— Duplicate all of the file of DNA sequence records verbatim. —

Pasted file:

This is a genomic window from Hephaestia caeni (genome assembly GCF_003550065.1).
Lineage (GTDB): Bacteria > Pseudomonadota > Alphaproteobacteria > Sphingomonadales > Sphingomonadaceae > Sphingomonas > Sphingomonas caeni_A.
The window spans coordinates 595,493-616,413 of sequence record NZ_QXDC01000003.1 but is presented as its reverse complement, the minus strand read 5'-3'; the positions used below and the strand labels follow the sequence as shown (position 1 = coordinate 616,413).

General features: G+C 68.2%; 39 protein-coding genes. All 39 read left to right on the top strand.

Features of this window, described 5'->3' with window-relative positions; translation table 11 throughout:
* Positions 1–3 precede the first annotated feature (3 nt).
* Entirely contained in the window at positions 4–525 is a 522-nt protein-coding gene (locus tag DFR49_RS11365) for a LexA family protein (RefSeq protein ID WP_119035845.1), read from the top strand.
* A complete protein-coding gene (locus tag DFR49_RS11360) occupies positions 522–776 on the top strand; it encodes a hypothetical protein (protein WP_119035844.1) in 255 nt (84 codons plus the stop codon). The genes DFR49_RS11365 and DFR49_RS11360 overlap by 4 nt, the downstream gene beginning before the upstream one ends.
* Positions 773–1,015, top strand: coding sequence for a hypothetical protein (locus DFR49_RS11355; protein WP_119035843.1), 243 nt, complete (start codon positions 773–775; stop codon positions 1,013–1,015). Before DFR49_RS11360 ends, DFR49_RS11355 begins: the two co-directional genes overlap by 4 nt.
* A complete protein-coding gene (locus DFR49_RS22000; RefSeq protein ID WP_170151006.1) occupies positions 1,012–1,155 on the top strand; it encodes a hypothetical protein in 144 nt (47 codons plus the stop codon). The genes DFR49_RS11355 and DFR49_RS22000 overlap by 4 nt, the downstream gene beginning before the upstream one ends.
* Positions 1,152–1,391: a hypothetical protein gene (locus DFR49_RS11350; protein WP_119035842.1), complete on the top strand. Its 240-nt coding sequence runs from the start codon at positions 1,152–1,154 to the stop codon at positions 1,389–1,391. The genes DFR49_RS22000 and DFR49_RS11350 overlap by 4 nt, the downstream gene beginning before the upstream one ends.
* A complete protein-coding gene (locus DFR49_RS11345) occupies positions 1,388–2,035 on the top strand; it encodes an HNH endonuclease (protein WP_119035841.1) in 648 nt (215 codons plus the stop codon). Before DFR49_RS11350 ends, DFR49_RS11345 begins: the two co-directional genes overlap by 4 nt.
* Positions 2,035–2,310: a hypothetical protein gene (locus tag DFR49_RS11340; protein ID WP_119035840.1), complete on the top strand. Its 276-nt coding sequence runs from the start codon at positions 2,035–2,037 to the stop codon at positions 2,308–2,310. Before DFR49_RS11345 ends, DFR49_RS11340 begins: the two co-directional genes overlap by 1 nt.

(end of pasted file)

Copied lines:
This is a genomic window from Hephaestia caeni (genome assembly GCF_003550065.1).
Lineage (GTDB): Bacteria > Pseudomonadota > Alphaproteobacteria > Sphingomonadales > Sphingomonadaceae > Sphingomonas > Sphingomonas caeni_A.
The window spans coordinates 595,493-616,413 of sequence record NZ_QXDC01000003.1 but is presented as its reverse complement, the minus strand read 5'-3'; the positions used below and the strand labels follow the sequence as shown (position 1 = coordinate 616,413).

General features: G+C 68.2%; 39 protein-coding genes. All 39 read left to right on the top strand.

Features of this window, described 5'->3' with window-relative positions; translation table 11 throughout:
* Positions 1–3 precede the first annotated feature (3 nt).
* Entirely contained in the window at positions 4–525 is a 522-nt protein-coding gene (locus tag DFR49_RS11365) for a LexA family protein (RefSeq protein ID WP_119035845.1), read from the top strand.
* A complete protein-coding gene (locus tag DFR49_RS11360) occupies positions 522–776 on the top strand; it encodes a hypothetical protein (protein WP_119035844.1) in 255 nt (84 codons plus the stop codon). The genes DFR49_RS11365 and DFR49_RS11360 overlap by 4 nt, the downstream gene beginning before the upstream one ends.
* Positions 773–1,015, top strand: coding sequence for a hypothetical protein (locus DFR49_RS11355; protein WP_119035843.1), 243 nt, complete (start codon positions 773–775; stop codon positions 1,013–1,015). Before DFR49_RS11360 ends, DFR49_RS11355 begins: the two co-directional genes overlap by 4 nt.
* A complete protein-coding gene (locus DFR49_RS22000; RefSeq protein ID WP_170151006.1) occupies positions 1,012–1,155 on the top strand; it encodes a hypothetical protein in 144 nt (47 codons plus the stop codon). The genes DFR49_RS11355 and DFR49_RS22000 overlap by 4 nt, the downstream gene beginning before the upstream one ends.
* Positions 1,152–1,391: a hypothetical protein gene (locus DFR49_RS11350; protein WP_119035842.1), complete on the top strand. Its 240-nt coding sequence runs from the start codon at positions 1,152–1,154 to the stop codon at positions 1,389–1,391. The genes DFR49_RS22000 and DFR49_RS11350 overlap by 4 nt, the downstream gene beginning before the upstream one ends.
* A complete protein-coding gene (locus DFR49_RS11345) occupies positions 1,388–2,035 on the top strand; it encodes an HNH endonuclease (protein WP_119035841.1) in 648 nt (215 codons plus the stop codon). Before DFR49_RS11350 ends, DFR49_RS11345 begins: the two co-directional genes overlap by 4 nt.
* Positions 2,035–2,310: a hypothetical protein gene (locus tag DFR49_RS11340; protein ID WP_119035840.1), complete on the top strand. Its 276-nt coding sequence runs from the start codon at positions 2,035–2,037 to the stop codon at positions 2,308–2,310. Before DFR49_RS11345 ends, DFR49_RS11340 begins: the two co-directional genes overlap by 1 nt.